The Federal Open Market Committee (FOMC), with its Chairman Jerome Powell, is scheduled to deliberate on its current monetary policy stance on Wednesday. The massive jump in consumer prices that is being observed globally represents the main point of concern for investors and policymakers alike. The risk of inflation getting out of hand is palpable, leaving many wondering whether the FED should intervene much sooner than initially expected.
The pace of global recovery exceeds all preliminary forecasts, which is what contributes to the heightened energy demand, and consequently to rising consumer prices. However, the main question that Powell and his colleagues at the FOMC need to address is whether this rally would continue to progress steadily or economic activity would falter at some point by the end of the year.
Headline inflation surged to 5.0 per cent in May, above market forecasts. This is the highest reading since the wake of the 2008 Credit Crunch, which underscores the aforementioned concerns. However, the Federal Reserve had previously stated that it anticipates the CPI index to peak by mid-2021 before converging back towards the 2.0 per cent symmetric target level further into the year. So, is there any reason to expect that inflation would diminish on its own over the next several months?
The FOMC would tighten its level of accommodative support on the condition that there are sufficient indications that the financial system can withstand future economic tribulations. This implies taking into consideration additional economic indicators besides inflation.
Despite the mixed non-farm payrolls data for May, the decline in long term unemployment represents one such encouraging factor. Last month marked the first instance of a significant monthly drop in persisting unemployment in more than a year, which implies that people finally see it worthwhile to re-join the labour force.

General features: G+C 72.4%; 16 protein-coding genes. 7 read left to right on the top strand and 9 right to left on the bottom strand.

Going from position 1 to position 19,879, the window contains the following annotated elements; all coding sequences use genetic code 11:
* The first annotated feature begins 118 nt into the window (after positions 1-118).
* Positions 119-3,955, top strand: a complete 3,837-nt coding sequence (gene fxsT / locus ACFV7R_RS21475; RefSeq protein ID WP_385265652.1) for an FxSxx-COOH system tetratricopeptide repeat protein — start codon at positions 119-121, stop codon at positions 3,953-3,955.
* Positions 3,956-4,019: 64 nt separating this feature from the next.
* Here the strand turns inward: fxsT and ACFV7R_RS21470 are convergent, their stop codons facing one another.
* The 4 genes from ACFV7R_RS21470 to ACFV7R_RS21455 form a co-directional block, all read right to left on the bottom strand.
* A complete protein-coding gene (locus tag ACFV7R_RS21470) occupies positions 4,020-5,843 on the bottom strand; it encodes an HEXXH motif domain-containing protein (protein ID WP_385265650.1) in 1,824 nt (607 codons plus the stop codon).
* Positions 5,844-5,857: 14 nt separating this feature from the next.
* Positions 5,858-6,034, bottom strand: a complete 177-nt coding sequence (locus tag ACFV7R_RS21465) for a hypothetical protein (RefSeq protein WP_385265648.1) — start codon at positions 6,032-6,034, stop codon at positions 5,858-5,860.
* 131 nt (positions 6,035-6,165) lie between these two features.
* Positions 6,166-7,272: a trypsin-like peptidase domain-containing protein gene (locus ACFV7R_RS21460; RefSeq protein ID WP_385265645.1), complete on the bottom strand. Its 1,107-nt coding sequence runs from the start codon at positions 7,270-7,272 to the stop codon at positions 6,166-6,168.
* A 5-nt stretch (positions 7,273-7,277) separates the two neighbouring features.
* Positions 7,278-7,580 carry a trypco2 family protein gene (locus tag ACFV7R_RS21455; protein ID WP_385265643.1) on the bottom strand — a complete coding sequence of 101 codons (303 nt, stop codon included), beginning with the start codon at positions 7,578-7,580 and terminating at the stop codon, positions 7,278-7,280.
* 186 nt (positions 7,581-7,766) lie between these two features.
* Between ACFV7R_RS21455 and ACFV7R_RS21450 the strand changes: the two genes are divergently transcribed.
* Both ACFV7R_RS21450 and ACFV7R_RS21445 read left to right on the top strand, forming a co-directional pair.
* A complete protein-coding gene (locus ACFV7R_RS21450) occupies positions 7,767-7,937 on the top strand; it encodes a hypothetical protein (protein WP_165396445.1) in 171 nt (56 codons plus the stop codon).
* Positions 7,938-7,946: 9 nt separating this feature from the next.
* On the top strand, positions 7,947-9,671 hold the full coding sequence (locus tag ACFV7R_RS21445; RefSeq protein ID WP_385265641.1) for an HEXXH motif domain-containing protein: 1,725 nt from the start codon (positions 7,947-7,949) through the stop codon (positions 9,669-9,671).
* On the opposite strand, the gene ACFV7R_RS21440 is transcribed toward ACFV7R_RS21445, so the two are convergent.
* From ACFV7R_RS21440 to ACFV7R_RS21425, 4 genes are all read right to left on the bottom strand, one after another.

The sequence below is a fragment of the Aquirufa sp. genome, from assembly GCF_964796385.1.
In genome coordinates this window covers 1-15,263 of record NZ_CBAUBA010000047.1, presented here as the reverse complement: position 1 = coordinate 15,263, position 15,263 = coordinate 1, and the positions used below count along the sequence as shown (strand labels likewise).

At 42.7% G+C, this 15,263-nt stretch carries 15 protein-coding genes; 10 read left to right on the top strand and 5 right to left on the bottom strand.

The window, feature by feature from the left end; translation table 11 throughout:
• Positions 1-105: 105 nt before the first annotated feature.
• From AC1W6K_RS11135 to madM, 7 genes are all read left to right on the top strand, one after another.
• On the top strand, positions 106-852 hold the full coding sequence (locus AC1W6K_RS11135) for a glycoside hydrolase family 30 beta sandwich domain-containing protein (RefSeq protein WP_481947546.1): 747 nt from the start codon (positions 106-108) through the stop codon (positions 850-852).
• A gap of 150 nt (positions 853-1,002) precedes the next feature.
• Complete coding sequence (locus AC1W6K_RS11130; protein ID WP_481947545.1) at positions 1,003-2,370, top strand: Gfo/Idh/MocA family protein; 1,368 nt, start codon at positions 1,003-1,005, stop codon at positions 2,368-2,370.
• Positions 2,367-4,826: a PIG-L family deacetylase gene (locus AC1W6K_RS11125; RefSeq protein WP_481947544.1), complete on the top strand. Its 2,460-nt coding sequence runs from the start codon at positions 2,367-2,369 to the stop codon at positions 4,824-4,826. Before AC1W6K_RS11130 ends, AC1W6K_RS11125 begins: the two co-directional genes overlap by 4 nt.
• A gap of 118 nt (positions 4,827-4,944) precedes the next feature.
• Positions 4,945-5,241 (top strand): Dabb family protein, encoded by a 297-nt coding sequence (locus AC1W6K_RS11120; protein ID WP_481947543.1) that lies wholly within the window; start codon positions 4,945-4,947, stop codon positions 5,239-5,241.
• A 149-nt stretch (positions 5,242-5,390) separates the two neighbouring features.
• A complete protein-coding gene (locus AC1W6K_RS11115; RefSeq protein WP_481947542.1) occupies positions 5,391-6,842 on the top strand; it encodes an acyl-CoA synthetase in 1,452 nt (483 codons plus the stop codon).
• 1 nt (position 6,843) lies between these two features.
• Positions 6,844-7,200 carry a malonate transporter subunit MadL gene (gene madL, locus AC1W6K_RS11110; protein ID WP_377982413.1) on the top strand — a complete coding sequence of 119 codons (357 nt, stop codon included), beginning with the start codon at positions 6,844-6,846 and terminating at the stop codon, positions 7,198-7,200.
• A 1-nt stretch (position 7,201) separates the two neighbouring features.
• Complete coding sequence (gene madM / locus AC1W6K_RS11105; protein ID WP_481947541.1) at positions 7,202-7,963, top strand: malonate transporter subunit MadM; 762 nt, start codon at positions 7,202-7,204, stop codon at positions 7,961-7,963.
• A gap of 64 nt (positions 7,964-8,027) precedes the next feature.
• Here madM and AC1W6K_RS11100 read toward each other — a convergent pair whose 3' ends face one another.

Previously, people were reluctant to do so because of coronavirus concerns or simply because they deemed it unnecessary. Many had preferred to rather stay at home and live off government fiscal support. This is what fuelled the last cryptocurrency rally.
Even so, long term unemployment remains well above the 0.85-0.99 per cent range of mid-2020, which means that monetary policy is still needed to reduce the difference. As regards employment, reducing the level of emergency purchases would be premature at the present rate.
Meanwhile, one of the biggest drivers of inflation - the U.S. housing market - looks poised to lessen its effect on consumer prices over the medium term. As shown on the graph above, new home sales have depreciated on average since last October, which means that aggregate demand is likely to diminish as a consequence.
If this trend is extended over the next several months, it would likely lead to even further easing in consumer prices. Hence, there are reasons to expect that the U.S. economy is already on a path to diminished inflation that is not predicated on an immediate intervention by the FED.
Consequently, there is no need for Powell and the FOMC to implement any drastic measures as soon as Wednesday. The current level of quantitative easing is thus likely to remain unchanged, with the rate of Government treasuries purchases continuing at the same pace. However, that is not to say that the FED should not get back on the drawing board with regards to its longer-term projections.
The vaccination rate and subsequent lifting of restrictions are exceeding all preliminary expectations, and the U.S. economy is likely to continue opening up in the third and fourth quarters. That is why it would be prudent for the Federal Reserve to at the very least hint towards the potential adoption of a more hawkish policy stance by the end of 2021.
This would simultaneously reassure investors and allow for the broader trend of recovery to continue unimpeded. The secondary consequence of this would be the likely strengthening of the greenback in the near future.